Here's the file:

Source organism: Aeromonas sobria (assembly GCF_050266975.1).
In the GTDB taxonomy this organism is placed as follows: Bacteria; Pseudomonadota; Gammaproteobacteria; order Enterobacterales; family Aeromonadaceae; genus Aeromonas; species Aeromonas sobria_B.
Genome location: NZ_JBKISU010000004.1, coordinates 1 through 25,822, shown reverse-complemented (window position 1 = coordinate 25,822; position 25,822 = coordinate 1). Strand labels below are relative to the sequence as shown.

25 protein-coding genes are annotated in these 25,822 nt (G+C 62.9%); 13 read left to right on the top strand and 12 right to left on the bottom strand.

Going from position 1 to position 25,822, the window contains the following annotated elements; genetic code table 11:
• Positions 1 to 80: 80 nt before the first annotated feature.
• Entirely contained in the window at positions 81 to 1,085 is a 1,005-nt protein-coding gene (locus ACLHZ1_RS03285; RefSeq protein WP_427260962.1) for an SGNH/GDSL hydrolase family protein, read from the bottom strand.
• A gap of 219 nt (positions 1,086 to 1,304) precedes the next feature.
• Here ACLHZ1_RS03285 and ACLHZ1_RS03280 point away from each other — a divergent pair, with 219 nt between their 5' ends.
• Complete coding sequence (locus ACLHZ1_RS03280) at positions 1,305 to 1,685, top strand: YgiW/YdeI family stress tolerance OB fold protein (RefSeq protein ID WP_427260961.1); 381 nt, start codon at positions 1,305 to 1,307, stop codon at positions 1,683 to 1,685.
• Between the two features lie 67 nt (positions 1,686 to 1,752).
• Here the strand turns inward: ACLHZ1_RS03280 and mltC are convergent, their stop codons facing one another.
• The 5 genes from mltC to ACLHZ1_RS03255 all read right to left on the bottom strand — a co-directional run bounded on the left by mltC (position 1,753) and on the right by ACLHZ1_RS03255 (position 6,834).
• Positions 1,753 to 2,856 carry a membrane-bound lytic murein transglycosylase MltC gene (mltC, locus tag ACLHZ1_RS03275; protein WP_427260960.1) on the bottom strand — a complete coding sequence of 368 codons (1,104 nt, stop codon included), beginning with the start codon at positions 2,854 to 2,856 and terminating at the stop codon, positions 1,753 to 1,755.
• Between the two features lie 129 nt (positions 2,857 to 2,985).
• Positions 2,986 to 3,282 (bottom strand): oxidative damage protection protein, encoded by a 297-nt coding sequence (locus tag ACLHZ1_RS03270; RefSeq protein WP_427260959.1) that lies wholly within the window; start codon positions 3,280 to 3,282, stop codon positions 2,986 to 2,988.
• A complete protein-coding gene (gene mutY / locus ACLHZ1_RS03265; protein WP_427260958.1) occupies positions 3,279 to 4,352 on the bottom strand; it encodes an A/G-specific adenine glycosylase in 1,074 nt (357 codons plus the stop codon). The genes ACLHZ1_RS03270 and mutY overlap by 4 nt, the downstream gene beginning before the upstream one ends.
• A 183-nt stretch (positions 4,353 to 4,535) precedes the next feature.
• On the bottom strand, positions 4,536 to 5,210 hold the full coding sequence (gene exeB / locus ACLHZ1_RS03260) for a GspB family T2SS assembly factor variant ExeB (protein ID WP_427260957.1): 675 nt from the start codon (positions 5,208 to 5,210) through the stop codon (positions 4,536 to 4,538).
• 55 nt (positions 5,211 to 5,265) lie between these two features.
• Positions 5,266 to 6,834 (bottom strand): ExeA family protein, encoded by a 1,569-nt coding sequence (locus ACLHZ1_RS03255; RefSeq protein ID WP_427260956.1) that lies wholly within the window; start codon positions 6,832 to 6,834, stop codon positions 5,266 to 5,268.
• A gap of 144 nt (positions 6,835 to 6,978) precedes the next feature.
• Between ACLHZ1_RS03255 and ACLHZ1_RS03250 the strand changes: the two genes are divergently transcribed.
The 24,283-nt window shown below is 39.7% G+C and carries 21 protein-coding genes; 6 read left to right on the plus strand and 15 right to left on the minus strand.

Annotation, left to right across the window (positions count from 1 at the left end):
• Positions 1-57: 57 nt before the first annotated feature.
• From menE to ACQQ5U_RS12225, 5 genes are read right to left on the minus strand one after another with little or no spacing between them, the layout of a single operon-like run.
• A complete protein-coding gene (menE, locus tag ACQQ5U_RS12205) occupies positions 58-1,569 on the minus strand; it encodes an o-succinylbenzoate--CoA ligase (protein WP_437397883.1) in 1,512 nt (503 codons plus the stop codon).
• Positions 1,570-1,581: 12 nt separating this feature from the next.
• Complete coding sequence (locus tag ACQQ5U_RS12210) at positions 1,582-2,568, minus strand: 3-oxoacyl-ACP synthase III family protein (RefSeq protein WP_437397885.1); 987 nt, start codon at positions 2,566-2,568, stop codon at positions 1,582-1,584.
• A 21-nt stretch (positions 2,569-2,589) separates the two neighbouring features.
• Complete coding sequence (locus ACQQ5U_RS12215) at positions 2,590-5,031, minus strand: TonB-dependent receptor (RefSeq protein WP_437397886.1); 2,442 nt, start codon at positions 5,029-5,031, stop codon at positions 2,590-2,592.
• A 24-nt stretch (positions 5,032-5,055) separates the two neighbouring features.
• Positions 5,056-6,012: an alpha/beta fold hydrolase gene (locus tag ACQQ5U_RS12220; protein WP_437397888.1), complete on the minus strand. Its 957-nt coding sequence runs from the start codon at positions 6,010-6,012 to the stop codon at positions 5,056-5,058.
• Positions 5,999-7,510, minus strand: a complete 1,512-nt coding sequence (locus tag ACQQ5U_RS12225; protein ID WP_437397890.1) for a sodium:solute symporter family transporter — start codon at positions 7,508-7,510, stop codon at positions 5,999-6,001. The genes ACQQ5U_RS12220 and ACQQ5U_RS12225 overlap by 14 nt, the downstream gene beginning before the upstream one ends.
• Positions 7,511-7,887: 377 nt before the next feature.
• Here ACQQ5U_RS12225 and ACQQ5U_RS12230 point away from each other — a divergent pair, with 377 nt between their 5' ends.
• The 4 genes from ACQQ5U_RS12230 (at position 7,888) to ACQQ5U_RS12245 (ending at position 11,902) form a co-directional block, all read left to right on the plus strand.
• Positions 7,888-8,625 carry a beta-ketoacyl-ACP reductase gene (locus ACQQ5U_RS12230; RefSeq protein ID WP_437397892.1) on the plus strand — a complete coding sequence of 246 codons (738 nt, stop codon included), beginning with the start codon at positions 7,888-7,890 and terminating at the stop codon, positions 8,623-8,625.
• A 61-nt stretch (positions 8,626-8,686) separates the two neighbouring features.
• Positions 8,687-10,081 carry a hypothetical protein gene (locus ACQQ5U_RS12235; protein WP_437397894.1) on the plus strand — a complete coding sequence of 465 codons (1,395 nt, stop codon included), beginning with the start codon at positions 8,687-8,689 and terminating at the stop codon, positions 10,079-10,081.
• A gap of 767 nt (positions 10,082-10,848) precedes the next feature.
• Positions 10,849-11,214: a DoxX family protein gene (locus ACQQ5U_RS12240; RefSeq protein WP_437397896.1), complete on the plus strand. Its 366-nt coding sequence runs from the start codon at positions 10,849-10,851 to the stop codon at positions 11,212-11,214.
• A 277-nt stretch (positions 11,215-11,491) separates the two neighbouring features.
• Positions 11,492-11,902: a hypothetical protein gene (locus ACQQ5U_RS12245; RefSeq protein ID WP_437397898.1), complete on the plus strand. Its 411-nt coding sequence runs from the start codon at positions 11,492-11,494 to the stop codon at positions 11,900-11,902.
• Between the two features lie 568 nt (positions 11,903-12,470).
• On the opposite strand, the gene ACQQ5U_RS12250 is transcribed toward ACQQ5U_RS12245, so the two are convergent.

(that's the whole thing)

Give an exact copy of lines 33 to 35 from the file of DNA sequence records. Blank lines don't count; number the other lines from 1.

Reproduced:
• A 24-nt stretch (positions 5,032-5,055) separates the two neighbouring features.
• Positions 5,056-6,012: an alpha/beta fold hydrolase gene (locus tag ACQQ5U_RS12220; protein WP_437397888.1), complete on the minus strand. Its 957-nt coding sequence runs from the start codon at positions 6,010-6,012 to the stop codon at positions 5,056-5,058.
• Positions 5,999-7,510, minus strand: a complete 1,512-nt coding sequence (locus tag ACQQ5U_RS12225; protein ID WP_437397890.1) for a sodium:solute symporter family transporter — start codon at positions 7,508-7,510, stop codon at positions 5,999-6,001. The genes ACQQ5U_RS12220 and ACQQ5U_RS12225 overlap by 14 nt, the downstream gene beginning before the upstream one ends.